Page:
Q&A: Modeling Success with Healthcare Users

  • 07.22.22|5 min. read
Left: Photo of Rayma Gabi Garcia Right: Photo of Thomas J Parr

The University of Rochester Medical Center’s new Emergency Department and Inpatient Tower expansion is underway, and Principal Thomas J. Parr, Jr., AIA, and Healthcare Planner Gabi Garcia, LEED Green Associate, EDAC, have been deeply involved in the Emergency Department’s early design stages. Ballinger’s expansion and renovation will extend emergency department capacity to 157 single-occupancy rooms and add a new, nine-story tower with five floors of inpatient beds including medical, surgical, and intensive care units. Tom and Gabi shared insights into how early modeling strategies lay the groundwork for informed decisions, leading to enduring large-scale and programmatically-complex buildings.

For projects like the University of Rochester Emergency Department, why is the modeling process so extensive?

Tom Parr: Large projects like these take years and are a huge investment. As a design process advances, changes to the design become more expensive. Modeling allows users to really explore and understand options earlier on, when there’s no cost penalty for changes. We create a number of different models to show changes and also to give users options: people often need different types of models to understand spatial informationnot everyone can read plans and understand them. It’s a bit like clothes shopping: some people can understand what a shirt will be like from a pattern or a photo, other people need to try it on. Modeling lets users “try on” the design before they buy it.

“Modeling allows users to really explore and understand options earlier on, when there’s no cost penalty for changes.”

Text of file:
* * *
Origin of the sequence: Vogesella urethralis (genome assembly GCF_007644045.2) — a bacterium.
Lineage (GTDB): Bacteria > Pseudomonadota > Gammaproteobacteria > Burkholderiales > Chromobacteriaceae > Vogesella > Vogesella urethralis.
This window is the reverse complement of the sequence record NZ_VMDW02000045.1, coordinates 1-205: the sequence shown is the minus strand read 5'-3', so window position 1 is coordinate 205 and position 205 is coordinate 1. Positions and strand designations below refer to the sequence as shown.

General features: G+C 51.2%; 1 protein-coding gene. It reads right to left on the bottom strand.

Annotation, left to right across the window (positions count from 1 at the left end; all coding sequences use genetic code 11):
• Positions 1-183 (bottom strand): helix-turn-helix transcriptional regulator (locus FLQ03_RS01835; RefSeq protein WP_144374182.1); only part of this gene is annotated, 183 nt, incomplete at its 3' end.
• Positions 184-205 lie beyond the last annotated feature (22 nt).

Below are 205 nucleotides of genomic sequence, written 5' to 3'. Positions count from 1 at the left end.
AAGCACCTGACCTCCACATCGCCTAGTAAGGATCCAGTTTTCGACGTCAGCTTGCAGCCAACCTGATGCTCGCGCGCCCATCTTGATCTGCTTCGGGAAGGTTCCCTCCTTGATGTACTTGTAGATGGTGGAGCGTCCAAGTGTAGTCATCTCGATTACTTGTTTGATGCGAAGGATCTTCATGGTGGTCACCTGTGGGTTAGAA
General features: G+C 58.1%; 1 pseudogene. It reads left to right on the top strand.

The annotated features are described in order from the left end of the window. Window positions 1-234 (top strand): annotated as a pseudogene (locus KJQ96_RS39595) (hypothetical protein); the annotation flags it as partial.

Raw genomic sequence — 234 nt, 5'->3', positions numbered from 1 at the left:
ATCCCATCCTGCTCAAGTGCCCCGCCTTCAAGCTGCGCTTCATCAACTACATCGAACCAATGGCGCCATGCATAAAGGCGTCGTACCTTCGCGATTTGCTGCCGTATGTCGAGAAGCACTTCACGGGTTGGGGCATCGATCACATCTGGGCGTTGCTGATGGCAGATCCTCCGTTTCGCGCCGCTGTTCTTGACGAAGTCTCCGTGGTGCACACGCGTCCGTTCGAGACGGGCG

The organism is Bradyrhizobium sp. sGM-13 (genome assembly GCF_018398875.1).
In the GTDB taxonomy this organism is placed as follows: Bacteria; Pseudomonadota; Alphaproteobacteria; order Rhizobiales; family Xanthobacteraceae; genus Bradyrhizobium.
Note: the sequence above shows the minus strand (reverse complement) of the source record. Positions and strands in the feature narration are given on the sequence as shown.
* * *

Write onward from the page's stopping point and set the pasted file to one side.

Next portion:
What were the types of models that Ballinger created for the Trauma/EMS groups at Rochester?

Gabi Garcia: We employed a variety of 2D, 3D, and virtual reality (VR) models. Early on, we got together with the Trauma and EMS user groups – the Trauma Unit staff and the EMS professionals – to draw diagrammatic flow maps based on early discussion of how patients arrive at the existing Trauma Department: by ambulance, via the walk-in entrance, in a mass casualty scenario, and so on. These “day in the life” diagrams, along with patient volume data, helped inform the types and quantities of rooms required for the Trauma program to function.

Using the 3D-modeling program Revit, we then translated the Trauma department’s flow maps into virtual floorplan options showing both the interior Trauma department and the exterior EMS ambulance routes. These 3D floorplans introduced entry points, key rooms, and support spaces. We also printed 3D pieces for one of the early user group workshops. In the same way you can set up a dollhouse, we could set up individual trauma bays to show equipment quantities and demands on space, which was helpful to accurately dimension the key rooms.

Floor Plan and 3d Rendering of University of Rochester’s Health Center

Parr: That Revit model became the basis for an Enscape model and a VR Prospect model – each of which were informative experiences with the user groups. Each software program allowed users to “move” virtually through space, with and without VR goggles. It’s much more cost efficient to make changes early in the design process, and VR allows users to experience the design before it’s built while changes are still easier to implement.